What is endometriosis?

Endometriosis is a common problem in women of reproductive age, ranked third among gynecological problems, and consists of the presence of endometrial tissue outside the uterine cavity. The most frequent sites where this tissue is located are the pelvic peritoneum, the ovaries, the cul-de-sac and the tube ligaments.

Risk factors that have been associated with endometriosis are: mother or sisters with a history of endometriosis, heavy menstruation, short menstrual cycles and early menarche, as these women appear to be exposed to a greater amount of endometrial tissue.

Endometriosis, a common problem

Endometriosis affects 10-15% of women of childbearing age, from the onset of menstruation until after the menopause. Between 30% and 40% of these cases have difficulties in having a baby.

When does the disease occur?

Endometriosis is a problem exclusive to the reproductive age, as it is directly related to the growth of endometrial tissue stimulated by hormones during the menstrual cycle. It begins with menarche and is a progressive disease, which is why it is sometimes not detected during puberty but later in life.

What are the most common symptoms?

The predominant symptom is intense pain during menstruation, which begins prior to menstrual flow and increases until it becomes intense during heavy flow and begins to decrease until it disappears with the cessation of menstruation; this pain is characterized by being progressive and incapacitating as age advances. In addition to pelvic pain, back pain, dyspareunia, pain during defecation, pain when changing position and, in extreme cases, pain during urination may occur.

It is very important to emphasize that each case is different, while some women with complicated cases of endometriosis show no symptoms, others with mild endometriosis may experience the pain that is characteristic of this condition.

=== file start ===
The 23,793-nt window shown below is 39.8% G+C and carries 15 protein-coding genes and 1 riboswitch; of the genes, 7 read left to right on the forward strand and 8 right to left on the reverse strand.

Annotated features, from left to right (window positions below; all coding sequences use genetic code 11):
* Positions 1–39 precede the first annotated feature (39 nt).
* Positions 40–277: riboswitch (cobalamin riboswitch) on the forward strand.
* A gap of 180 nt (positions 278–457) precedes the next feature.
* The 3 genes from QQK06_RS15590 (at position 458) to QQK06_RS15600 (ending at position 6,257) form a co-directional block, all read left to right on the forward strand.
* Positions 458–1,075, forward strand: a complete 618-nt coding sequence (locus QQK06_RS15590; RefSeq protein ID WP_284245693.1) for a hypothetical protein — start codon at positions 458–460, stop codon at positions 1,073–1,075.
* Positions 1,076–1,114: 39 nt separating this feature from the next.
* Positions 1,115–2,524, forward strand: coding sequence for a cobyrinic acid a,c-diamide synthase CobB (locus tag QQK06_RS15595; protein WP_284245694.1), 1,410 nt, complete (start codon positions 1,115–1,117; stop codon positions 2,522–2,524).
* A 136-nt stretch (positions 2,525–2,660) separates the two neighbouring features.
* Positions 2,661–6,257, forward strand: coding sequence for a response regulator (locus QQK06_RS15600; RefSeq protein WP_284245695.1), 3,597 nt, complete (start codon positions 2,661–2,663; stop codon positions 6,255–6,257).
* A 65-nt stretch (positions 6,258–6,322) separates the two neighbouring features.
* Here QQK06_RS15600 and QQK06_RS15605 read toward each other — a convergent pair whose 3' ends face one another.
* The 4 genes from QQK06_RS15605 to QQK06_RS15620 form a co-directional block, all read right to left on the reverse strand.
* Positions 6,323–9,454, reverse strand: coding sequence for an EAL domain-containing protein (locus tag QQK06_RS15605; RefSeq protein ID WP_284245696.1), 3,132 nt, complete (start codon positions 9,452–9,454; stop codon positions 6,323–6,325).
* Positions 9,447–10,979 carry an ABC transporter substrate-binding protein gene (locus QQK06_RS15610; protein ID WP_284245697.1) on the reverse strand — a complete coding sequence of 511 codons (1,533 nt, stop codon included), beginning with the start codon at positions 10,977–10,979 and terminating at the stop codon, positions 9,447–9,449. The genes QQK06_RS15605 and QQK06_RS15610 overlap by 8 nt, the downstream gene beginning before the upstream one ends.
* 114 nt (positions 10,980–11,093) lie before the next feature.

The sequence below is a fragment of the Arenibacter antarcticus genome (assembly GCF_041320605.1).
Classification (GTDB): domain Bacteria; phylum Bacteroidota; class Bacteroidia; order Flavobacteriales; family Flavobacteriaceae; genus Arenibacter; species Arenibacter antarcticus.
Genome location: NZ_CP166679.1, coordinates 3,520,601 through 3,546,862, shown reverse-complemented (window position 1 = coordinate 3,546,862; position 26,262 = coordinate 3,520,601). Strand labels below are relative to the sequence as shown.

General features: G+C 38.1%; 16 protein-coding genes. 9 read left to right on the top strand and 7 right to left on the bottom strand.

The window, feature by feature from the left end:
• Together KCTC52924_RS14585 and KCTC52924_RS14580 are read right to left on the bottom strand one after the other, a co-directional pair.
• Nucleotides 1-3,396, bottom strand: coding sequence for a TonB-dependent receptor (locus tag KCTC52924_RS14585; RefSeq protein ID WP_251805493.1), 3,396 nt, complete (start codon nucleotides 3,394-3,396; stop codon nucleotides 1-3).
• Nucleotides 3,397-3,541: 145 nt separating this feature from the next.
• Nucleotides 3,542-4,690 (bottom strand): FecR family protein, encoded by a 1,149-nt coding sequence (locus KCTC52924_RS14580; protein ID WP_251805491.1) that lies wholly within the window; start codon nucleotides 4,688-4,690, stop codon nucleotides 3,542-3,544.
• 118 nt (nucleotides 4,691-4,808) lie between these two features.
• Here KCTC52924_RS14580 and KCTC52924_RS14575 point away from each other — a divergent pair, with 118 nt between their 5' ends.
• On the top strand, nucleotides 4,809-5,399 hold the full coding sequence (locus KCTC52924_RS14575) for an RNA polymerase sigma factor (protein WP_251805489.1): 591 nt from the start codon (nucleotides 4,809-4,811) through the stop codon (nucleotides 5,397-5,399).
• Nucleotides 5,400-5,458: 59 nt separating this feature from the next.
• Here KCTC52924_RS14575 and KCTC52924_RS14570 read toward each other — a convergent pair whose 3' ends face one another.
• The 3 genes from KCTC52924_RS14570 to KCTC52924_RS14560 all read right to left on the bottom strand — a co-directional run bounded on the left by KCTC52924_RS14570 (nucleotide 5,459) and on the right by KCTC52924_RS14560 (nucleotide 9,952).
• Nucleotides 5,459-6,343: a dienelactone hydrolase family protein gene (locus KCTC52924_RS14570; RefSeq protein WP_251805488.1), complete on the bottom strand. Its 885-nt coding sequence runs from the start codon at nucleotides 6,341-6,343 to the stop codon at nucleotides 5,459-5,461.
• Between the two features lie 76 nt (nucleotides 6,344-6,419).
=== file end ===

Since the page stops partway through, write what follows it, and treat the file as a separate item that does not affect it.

Causes of endometriosis
Today the causes of endometriosis are held in theories that attempt to explain the main reason for the condition.
One theory considers retrograde menstrual flow to be the cause. This occurs when menstruation flows back through the fallopian tubes, dragging the cells inside and causing them to remain in the uterus, which encourages endometrial tissue to attach and grow in places where it should not. Another cause may be heredity - if a family member has had endometriosis, you are likely to have it.

Can I have a baby if I live with endometriosis?

The answer is yes, regardless of whether it affects fertility. In order to have a baby when a woman is living with endometriosis, it is very important to have a diagnosis from a specialist, as this way we will have a professional opinion and a personalized recommendation for the patient to become a mother.
Our Multicycle Programs are the best option to fulfill your dream with up to 4 In Vitro Fertilization (IVF) attempts to give you the maximum peace of mind and security that you will have your baby at home.
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